Fighting between Israeli soldiers and Palestinian gunmen in the Gaza Strip intensified this week, claiming the lives of three Israeli soldiers and about 20 Palestinians, while Egyptian troops scoured the Sinai for more terrorists seeking to attack Israelis on Passover vacation.
Despite a high security alert and warnings of a possible terrorist attack in the Sinai, “most Israelis who are used to going to the Sinai for their Passover vacation are still crossing the border,” said Yitzchak Reiter, former chair of the Department of Islamic and Middle Eastern Studies at the Hebrew University of Jerusalem. “One minister said Israel should prevent them from going. This is an indication of the seriousness of the situation.”
Meanwhile, a London newspaper reported that Israeli Prime Minister Ehud Olmert has offered the Palestinians 64 percent of the West Bank as part of a peace agreement, as well as several options for dealing with the fate of Jerusalem. One would allow Israel to control East Jerusalem and its holy sites and permit Palestinians to visit them.
But this is only one of many reports to emerge from closed door sessions taking place between Olmert and Palestinian President Mahmoud Abbas, who met twice in the last week ahead of Abbas’ trip to the White House next week, according to Gerald Steinberg, a professor of political science at Bar-Ilan University.
“It’s still possible that between now and January when Bush leaves office that they will pull a rabbit out of a hat and say they have an historic Palestinian-Israeli peace agreement,” he said. “Should that happen, there will be immediate Israeli elections.”
Israeli polls show that the likely winner of such an election would be Benjamin Netanyahu, leader of the opposition Likud Party. He told a press conference Wednesday arranged by The Israel Project that he strongly opposed Israel giving additional land to the Palestinians because it would quickly become a base from which Iran would stage attacks against Israel. He cited recent developments in Lebanon and the Gaza Strip following Israel’s withdrawal from those areas as proof of his assertion.
“There is a tremendous increase in the power of Iran’s proxies, Hezbollah [in Lebanon] and Hamas [in Gaza],” he said. “The international guarantees to stop the flow of arms in Lebanon did nothing. There are now 40,000 rockets aimed at every part of Israel. And in the south there is a tremendous increase [in rocket firings into Israel] on the part of Hamas.”
Rather than pursue a peace agreement with Abbas, Netanyahu said Israel should help the Palestinians economically.
“Our program is to create stability and progress in Palestinian society to deprive Hamas of a recruiting ground and to create hope,” he said. “What I suggest is putting the horse before the cart. We have seen economic peace work elsewhere. Thousand of jobs will be created for the Palestinians and wages will rise. …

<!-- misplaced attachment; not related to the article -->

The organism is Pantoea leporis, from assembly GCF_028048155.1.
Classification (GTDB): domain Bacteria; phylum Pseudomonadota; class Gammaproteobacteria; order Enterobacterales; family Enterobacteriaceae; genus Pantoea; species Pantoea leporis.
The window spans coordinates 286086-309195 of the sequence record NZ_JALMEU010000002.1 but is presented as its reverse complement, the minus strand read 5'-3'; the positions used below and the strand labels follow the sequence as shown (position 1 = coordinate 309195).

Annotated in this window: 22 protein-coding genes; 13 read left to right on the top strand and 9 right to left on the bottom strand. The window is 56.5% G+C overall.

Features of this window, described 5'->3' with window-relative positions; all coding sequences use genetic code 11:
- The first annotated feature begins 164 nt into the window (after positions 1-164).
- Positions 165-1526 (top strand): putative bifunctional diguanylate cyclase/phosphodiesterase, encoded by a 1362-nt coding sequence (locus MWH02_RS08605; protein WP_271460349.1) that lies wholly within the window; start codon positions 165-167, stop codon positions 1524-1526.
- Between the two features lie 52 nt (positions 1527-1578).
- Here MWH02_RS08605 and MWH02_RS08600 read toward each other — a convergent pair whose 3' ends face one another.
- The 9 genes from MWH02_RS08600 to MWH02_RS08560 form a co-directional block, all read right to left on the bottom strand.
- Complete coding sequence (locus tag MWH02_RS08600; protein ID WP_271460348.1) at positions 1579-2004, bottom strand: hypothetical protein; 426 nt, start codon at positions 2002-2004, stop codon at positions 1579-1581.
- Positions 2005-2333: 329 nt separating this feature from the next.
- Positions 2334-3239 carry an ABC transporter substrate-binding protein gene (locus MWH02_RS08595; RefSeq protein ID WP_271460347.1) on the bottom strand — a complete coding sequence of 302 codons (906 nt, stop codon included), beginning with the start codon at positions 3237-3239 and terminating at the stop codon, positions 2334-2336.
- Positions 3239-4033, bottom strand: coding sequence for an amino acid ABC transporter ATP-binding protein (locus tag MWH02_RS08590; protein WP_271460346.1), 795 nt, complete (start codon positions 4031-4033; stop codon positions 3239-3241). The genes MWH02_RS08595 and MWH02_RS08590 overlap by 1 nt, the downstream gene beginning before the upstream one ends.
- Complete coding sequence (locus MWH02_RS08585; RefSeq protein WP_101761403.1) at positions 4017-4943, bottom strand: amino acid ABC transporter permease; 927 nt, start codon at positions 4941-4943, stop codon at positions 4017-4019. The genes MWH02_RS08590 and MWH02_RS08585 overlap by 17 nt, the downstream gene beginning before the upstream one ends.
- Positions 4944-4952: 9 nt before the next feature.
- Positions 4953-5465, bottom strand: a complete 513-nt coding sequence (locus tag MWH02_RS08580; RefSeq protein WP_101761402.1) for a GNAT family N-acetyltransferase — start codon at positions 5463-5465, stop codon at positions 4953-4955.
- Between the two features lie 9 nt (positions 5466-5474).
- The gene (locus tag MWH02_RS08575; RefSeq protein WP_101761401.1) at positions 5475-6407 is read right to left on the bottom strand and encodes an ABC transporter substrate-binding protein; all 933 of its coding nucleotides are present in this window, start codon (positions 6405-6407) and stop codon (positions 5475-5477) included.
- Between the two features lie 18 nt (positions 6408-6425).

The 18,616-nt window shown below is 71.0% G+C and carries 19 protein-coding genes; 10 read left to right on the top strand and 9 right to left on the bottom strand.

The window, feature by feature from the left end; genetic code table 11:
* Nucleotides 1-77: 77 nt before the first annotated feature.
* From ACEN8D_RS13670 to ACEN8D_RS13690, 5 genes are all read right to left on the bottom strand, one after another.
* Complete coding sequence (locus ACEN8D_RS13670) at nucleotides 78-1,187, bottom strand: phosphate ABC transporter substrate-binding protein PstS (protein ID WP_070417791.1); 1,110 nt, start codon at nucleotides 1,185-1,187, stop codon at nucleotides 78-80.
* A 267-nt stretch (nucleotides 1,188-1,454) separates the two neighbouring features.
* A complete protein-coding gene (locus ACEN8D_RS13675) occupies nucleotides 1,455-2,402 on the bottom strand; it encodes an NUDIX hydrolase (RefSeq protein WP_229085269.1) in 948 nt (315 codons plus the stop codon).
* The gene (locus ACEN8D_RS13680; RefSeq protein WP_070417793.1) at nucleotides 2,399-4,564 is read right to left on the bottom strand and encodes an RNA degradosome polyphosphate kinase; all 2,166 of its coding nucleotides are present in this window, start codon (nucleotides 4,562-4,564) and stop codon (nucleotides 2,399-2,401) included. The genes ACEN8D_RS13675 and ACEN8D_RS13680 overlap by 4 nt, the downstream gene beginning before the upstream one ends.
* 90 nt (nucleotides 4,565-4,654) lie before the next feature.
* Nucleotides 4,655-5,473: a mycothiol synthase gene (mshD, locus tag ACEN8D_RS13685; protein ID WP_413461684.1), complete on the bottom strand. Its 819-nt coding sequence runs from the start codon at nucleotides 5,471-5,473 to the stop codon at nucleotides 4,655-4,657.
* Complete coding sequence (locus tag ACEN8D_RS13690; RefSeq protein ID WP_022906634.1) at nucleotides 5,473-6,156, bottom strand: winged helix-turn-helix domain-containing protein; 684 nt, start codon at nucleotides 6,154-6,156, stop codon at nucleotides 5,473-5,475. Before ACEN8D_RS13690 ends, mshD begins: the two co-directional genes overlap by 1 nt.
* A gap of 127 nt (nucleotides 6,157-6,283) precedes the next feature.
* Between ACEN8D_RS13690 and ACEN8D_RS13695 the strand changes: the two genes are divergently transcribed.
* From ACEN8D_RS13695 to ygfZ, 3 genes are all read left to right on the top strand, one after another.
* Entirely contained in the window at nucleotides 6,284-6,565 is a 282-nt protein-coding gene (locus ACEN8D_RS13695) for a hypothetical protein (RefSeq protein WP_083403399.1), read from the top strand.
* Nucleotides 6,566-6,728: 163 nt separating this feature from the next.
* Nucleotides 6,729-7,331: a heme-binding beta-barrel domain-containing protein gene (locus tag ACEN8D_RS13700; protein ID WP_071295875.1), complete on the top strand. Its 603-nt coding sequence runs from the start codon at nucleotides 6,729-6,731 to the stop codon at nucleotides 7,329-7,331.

“In many ways the international community is fixated on a political settlement and the belief that peace will bring prosperity. I believe prosperity will create the conditions for peace. I have seen it again and again. There are plenty of ways to improve Palestinian lives and to make a political solution likely. I am working on several concrete projects that I hope will be taken up even before we take office.”
Steinberg said Netanyahu’s approach offers a different alternative to that of “the American peace proposal that is now on the table and that nobody thinks is really going to work.”
“Instead of just criticizing, he has invented his own approach that he does not believe in because the issues are not one of economics but ideology,” he said. “Nevertheless, it gives people something to hold onto. It will sell well even if there is no likelihood it will make a difference.”
The three Israeli soldiers killed in the Gaza Strip were ambushed Wednesday as they entered the strip to stop several armed Palestinian terrorists who were moving towards the border. Two other Israeli soldiers were injured.
An army official said “we are thwarting attempts to carry out attacks along the border fence on a daily basis, and in most cases this involves complex, fierce fighting with high risk for the soldiers. … We must carry out these activities inside Gaza and along the fence to prevent the terrorists from reaching Israeli communities. The soldiers know that they are the only buffer between the terror organizations and the citizens of Israel.”
The latest round of fighting was triggered last week when Palestinian terrorists crossed over the Gaza border and shot and killed two Israeli employees at an Israeli fuel terminal that had earlier filled fuel trucks bound for the Gaza Strip.
The Israeli military closed the fuel depot for several days to figure out ways to better protect it. In the meantime, according to media reports, the United Nations reported that Gaza’s main fuel distributor was withholding 1 million liters of fuel from Gaza’s population, despite reports of a fuel crisis there.
“Israel cannot pump more fuel because there is no place to store it,” a UN official said. “This is a logjam.”
Netanyahu told reporters that the clock continues ticking down to the time when Iran will have developed a nuclear bomb and he called on the international community to strengthen economic sanctions against Iran to stop that effort.
“I said last year that the year was 1938 and that Iran was Germany,” he said. “If that was the case, it is now 1939. Our intelligence said last year that Iran would acquire the bomb in three years. It will now be in two years. … The world will change for the worst if we don’t stop it.”